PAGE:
“But you didn’t predict this one at all. Is that why we get so many political and military disasters?” The questions were becoming persistent, and they felt personal. It was like an attack on anyone who worked for the intelligence services. All guilty, by association with institutionalised weaknesses and a handful of flawed people.

“No.” A short and sharp answer.

“And you? We haven’t really established why you chose to leave your last role. It was your choice, wasn’t it?”

Emmanuel stared back. It was against everything in his nature to disclose secrets, even personal ones. But sometimes it was necessary. “It was a mutual agreement, after I made a mistake. A mistake I didn’t realise I was making. I had been under enormous stress, but that’s not a valid excuse.”

“And now you ask us to trust you?” He stared at Emmanuel’s pink shirt as though it was out of fashion.

“I made myself a promise, that if I ever saw someone else doing the same thing, I’d call them out.”

“But it’s so secret, none of us will ever know what really happened. So that’s an easy promise to make.”

Emmanuel paused, waiting for the moment when they thought he would not answer. “No. It’s not a State Secret. My mistake was I had let myself become a bully.” He stared his colleague in the eyes. “As I said, I will fight anyone I see bullying.”

Further reading on ex intelligence officers

There are multiple challenges that face people when they become an ex intelligence officer. This is just one of them. For another story about an ex intelligence officer, please see Suicide risk – 2-page story.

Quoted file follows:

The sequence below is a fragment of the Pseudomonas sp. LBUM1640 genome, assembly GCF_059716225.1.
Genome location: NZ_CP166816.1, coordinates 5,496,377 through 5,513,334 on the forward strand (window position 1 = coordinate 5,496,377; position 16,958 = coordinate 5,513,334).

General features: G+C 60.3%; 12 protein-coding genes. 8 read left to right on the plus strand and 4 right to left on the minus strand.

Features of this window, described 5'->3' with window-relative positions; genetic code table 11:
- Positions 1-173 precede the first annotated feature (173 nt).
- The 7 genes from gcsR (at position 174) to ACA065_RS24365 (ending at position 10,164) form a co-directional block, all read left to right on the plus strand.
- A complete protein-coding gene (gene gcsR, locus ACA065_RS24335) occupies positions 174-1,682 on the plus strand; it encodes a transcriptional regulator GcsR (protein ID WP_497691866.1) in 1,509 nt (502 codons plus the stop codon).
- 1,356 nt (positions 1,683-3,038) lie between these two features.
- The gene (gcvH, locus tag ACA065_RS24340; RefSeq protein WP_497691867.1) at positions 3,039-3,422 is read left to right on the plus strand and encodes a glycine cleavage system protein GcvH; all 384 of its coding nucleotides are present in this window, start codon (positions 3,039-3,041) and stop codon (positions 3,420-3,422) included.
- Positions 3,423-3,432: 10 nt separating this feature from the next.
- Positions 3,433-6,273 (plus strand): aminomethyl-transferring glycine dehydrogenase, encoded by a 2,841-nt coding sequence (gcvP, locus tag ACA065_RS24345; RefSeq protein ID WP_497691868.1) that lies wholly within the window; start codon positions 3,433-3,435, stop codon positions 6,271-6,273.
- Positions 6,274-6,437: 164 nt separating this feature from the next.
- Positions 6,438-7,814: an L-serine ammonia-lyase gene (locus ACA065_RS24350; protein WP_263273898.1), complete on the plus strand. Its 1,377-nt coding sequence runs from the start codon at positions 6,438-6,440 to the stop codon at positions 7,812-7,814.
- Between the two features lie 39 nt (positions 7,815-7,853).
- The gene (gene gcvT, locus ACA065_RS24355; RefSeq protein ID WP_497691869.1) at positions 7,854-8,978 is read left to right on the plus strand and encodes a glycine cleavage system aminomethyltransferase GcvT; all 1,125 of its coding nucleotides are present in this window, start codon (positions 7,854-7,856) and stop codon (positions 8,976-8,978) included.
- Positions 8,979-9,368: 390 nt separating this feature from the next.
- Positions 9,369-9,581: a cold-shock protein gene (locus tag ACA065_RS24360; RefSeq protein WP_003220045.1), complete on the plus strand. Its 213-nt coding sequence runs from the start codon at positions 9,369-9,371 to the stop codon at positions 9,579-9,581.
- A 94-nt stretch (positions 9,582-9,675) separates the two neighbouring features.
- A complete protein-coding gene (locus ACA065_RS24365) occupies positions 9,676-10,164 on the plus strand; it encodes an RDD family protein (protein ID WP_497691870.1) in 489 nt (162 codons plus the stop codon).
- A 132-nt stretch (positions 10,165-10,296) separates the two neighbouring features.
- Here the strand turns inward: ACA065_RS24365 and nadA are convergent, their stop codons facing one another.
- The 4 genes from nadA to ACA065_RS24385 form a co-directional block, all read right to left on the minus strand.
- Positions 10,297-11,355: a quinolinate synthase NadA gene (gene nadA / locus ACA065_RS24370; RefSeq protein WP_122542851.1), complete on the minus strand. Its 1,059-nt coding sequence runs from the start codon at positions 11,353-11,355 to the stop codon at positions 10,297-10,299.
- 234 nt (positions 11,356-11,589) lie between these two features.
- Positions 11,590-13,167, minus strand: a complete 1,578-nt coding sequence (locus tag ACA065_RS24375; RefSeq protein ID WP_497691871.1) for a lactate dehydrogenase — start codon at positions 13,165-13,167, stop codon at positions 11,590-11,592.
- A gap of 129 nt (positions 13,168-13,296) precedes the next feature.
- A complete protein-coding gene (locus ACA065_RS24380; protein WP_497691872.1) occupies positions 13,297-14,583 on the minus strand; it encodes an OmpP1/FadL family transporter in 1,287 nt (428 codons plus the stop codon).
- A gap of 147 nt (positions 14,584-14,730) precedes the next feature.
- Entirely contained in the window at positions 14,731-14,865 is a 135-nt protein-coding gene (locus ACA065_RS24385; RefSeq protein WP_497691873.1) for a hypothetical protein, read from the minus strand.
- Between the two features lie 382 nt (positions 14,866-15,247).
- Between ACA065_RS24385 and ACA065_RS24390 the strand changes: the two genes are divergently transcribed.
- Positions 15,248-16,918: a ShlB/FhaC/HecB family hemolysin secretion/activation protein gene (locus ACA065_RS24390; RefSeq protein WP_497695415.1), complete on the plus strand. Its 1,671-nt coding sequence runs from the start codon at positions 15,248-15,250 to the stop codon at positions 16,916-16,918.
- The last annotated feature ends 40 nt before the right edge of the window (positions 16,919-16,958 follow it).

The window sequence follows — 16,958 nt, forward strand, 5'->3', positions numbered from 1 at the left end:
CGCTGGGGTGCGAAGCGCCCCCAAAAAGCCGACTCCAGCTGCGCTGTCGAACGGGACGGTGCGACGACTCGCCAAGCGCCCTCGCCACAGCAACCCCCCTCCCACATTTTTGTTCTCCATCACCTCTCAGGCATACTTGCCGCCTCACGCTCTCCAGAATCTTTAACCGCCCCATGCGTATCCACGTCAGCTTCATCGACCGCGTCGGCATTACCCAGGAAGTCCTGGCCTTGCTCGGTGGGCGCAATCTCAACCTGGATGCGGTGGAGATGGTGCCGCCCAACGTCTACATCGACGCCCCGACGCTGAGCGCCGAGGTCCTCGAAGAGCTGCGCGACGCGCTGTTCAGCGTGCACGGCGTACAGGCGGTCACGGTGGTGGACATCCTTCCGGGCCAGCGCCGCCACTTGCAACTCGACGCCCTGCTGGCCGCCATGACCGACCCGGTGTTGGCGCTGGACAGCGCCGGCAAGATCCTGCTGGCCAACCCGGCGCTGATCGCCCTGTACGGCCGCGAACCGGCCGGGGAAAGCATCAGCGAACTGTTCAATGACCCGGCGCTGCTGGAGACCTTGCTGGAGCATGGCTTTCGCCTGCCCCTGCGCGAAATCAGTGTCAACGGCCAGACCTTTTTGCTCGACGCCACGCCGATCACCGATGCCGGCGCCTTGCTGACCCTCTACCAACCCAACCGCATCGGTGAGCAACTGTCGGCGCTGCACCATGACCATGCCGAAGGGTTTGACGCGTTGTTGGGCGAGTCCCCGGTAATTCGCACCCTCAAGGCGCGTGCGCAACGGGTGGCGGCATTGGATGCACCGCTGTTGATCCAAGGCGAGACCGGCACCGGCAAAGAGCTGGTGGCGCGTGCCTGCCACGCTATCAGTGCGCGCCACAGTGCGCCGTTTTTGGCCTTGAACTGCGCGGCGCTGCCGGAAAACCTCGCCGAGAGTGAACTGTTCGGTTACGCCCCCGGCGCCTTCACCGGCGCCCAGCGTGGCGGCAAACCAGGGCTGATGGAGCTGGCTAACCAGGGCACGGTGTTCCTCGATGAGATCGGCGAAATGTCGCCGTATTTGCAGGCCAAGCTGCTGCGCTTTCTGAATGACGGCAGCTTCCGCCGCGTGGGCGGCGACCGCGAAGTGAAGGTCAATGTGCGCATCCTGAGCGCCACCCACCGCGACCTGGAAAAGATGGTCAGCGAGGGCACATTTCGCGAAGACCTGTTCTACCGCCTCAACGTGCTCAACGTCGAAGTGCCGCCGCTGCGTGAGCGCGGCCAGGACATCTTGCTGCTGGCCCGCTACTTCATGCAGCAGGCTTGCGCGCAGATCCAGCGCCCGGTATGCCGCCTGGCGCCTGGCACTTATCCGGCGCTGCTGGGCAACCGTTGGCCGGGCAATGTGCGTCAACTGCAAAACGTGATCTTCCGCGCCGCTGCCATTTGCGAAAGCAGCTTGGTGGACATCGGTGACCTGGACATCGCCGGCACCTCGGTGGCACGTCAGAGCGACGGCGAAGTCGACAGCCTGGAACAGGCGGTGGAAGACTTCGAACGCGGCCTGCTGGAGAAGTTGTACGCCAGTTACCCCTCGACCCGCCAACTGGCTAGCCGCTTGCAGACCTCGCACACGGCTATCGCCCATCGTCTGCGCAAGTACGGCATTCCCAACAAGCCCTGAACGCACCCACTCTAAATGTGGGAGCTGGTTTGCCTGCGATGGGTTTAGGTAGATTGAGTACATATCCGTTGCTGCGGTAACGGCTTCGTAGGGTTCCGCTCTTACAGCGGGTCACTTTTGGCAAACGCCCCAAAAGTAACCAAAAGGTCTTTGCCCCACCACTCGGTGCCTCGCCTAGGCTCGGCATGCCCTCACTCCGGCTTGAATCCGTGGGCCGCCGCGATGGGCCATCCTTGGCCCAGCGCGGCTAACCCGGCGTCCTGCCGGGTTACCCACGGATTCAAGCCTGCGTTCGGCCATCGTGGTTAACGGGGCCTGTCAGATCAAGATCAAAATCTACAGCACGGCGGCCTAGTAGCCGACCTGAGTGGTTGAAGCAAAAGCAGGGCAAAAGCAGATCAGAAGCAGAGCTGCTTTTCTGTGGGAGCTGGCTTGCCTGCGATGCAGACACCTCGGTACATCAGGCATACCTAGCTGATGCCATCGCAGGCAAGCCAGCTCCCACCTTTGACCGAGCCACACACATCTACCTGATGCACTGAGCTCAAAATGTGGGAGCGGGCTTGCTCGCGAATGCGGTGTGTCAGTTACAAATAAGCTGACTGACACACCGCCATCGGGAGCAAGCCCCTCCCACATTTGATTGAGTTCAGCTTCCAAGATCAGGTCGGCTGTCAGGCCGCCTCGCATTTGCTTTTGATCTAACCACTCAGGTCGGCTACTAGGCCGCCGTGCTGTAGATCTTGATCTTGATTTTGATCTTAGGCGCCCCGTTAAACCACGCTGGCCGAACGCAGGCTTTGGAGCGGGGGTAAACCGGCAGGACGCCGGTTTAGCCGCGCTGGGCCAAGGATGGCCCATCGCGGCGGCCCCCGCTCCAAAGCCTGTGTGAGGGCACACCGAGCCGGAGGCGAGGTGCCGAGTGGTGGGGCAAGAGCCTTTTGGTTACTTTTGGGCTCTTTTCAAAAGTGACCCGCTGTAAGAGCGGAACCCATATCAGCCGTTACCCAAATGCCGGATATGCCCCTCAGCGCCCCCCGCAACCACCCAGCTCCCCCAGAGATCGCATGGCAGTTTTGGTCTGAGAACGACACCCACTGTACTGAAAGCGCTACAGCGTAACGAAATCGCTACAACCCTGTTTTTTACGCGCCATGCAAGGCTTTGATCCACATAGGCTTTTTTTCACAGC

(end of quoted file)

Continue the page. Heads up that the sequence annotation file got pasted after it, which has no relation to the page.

To understand the mindset on ex intelligence officers, think as a serving intelligence officer. A good example is from David Omand, in “How Spies Think”, 2020. His book is focussed on the methods of intelligence research, analysis and use. There are numerous anecdotes (from the public domain). For reviews, see https://www.goodreads.com/book/show/51780145-how-spies-think  and https://2bookspermonth.com/how-spies-think/ and https://inews.co.uk/inews-lifestyle/people/thinking-like-a-spy-truth-lies-former-head-of-gchq-david-omand-748465

“Unknown unknowns” are explored on this website, both as a discourse in “4 ways to manage unknown unknowns and their opportunities” and in stories such as “The secret devil’s advocate” and “Too many presidents”.

There is overlap from intelligence analysis estimation to project risk management, as described in Avoid project risk analysis failure – 5 tips from secret intelligence.

And if you profession is (or was) as an intelligence officer in the USA, look to The Association of Former Intelligence Officers  https://www.afio.com/